By enabling employees to control when they come into the office, companies can demonstrate that they trust the professionalism of their team members to get their work done and that they understand they have a life they need to attend to outside of work.
Danielle Fleischman travels frequently for her job at HootSuite and works with clients across time zones. As a result, she works from home often and chooses her own hours within the restraints of client needs. She said this has allowed her to get her work done without distractions and feel as though she gets plenty of time for her personal life. The flexibility has left her feeling more valued and trusted than her previous positions.
While their exact origins are murky, the tradition of summer Fridays emerged out of Manhattan publishing and ad agencies in the 1960s and gave employees a chance to get a jump on summer traffic to the beach by leaving work early. In the present era, summer Fridays take a variety of formats across companies. Some give their teams the entire Friday off all summer, while others have half-days, or full days off every other week. Each company can determine what works best for them, their team, and their clients, but companies that have implemented some version of summer Fridays find they can boost productivity and morale.
However, in today’s economy, especially in tech and client-focused companies, being out of the office doesn’t always mean you are off duty. For example, Stephanie McClintock of Internet Marketing, Inc. said, “It’s a cool perk for employees, but it’s a little challenging to manage on the agency side when you have clients expecting 24/7 availability.”
While Americans have a stereotypical idea that countries in Europe virtually shut down come August, after working for several European companies I can attest that it is partially true. European countries value longer vacations because it gives their employees time to spend with family, rest, and recharge. While closing the office for a month may not be feasible, consider closing for a week or reducing hours when you are least busy. This will give your team a special opportunity to spend time with their children, family, or just enjoy lazy summer days.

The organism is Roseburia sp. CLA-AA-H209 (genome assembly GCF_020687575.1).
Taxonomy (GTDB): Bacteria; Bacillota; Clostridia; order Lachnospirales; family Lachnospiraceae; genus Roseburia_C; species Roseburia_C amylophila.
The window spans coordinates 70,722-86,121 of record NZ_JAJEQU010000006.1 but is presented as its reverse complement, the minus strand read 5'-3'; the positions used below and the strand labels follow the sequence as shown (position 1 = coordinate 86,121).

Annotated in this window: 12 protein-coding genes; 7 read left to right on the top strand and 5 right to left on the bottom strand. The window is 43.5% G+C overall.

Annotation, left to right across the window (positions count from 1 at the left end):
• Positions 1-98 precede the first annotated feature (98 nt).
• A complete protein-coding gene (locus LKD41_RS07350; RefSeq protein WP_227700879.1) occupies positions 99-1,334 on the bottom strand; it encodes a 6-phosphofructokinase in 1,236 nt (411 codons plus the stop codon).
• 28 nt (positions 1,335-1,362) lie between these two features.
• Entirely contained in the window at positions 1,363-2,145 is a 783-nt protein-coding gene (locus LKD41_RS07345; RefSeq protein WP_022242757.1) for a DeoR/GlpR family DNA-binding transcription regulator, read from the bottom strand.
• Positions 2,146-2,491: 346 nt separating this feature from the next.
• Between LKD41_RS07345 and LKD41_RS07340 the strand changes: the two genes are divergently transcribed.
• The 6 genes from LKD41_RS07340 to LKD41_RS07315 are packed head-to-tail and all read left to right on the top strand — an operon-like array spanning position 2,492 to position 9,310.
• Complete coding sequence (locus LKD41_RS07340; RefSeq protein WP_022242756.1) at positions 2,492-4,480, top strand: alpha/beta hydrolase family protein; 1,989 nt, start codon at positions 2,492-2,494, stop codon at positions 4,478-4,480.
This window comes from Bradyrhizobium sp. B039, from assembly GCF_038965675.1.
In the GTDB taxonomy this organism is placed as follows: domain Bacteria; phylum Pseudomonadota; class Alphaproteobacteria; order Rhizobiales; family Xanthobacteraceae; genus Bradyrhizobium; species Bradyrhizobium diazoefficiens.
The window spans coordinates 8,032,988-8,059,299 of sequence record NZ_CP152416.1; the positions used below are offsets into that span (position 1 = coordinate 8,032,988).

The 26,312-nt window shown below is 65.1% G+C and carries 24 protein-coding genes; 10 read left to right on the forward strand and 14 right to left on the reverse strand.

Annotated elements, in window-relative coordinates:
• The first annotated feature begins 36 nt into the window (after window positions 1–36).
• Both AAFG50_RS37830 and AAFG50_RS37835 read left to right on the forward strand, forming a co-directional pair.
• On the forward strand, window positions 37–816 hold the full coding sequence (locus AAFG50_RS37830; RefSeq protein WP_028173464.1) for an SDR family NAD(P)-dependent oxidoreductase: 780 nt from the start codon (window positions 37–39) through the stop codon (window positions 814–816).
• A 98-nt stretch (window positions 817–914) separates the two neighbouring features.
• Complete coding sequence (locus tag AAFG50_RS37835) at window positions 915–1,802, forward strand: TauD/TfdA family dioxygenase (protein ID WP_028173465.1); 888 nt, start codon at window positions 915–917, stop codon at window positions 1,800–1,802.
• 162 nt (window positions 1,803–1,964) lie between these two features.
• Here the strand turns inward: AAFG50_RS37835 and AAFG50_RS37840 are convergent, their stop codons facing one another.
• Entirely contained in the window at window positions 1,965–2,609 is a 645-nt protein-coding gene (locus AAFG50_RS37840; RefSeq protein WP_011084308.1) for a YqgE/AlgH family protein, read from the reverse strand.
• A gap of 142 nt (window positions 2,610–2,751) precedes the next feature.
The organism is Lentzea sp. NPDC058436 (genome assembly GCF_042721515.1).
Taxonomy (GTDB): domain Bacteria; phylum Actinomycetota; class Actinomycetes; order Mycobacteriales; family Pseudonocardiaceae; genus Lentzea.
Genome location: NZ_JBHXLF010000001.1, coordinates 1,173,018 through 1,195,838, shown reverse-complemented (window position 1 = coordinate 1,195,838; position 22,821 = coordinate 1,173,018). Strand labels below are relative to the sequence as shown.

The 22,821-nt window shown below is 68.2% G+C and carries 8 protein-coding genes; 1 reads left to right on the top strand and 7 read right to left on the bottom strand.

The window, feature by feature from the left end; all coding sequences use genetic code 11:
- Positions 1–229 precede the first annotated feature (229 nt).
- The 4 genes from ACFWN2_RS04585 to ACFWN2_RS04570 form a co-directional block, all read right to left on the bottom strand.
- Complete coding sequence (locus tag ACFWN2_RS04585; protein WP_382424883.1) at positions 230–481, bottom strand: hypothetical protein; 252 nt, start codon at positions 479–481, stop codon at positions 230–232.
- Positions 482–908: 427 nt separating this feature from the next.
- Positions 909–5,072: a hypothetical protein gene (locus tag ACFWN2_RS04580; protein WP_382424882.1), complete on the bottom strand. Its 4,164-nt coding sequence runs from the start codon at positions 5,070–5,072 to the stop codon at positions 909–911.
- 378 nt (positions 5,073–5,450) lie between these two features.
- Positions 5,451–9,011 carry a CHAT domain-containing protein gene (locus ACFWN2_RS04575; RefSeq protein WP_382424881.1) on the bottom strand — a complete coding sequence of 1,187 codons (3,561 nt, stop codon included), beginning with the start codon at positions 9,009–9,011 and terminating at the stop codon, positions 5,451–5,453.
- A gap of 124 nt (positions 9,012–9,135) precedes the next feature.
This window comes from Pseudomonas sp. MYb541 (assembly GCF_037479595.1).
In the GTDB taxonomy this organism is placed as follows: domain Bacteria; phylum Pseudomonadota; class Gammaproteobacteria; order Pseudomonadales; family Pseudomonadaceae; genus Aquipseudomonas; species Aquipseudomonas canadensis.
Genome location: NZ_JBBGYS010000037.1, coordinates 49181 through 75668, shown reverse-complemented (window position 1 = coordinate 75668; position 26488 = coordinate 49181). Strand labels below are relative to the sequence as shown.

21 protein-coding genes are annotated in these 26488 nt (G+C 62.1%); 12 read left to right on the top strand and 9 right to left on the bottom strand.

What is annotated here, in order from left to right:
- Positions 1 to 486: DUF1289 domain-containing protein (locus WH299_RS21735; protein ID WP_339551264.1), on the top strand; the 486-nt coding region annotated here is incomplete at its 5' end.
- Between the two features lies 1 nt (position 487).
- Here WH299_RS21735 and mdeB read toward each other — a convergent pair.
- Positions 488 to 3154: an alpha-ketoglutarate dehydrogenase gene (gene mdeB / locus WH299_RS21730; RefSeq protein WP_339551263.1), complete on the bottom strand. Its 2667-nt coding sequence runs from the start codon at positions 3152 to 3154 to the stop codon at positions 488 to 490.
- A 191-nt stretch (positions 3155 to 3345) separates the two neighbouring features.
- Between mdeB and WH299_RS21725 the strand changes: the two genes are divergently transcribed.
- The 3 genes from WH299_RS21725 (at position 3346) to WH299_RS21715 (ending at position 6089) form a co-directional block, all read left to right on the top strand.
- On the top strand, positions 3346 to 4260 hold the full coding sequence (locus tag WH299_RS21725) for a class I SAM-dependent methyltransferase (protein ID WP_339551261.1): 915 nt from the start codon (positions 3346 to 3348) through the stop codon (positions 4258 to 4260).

Give your employees options
One of the most meaningful ways to offer your team flexibility is to ask what works for them. While this may be a more feasible option for smaller companies, it will help create a sense of ownership, empowerment, and trust.
Consider presenting them with options, such as choosing a day or two to work from home or which hours they come into the office each day. When working with your team on their options, the folks at Squareup suggest thinking long-term, “As your companies mature, so will your team. If you wish to retain these employees as they progress through their careers and lives, you have to anticipate their needs and adjust your offerings to take into account issues like parental leave, flexible hours, and retirement benefits.”
When shifting to a more flexible schedule, work together with your team to set up structures and processes that help them organize their time within a flexible schedule so you don’t find yourself staring at the wall wondering what to do or working around the clock. It may help to implement a scheduling system or software to help keep track of remote days and days off. Finding the right type of flexibility that works for your company may take some adjustments, but whether it’s just for the summer or becomes company policy year-round, it can help create a workplace that is productive, lower stress, and more inclusive of everyone’s professional and personal lives.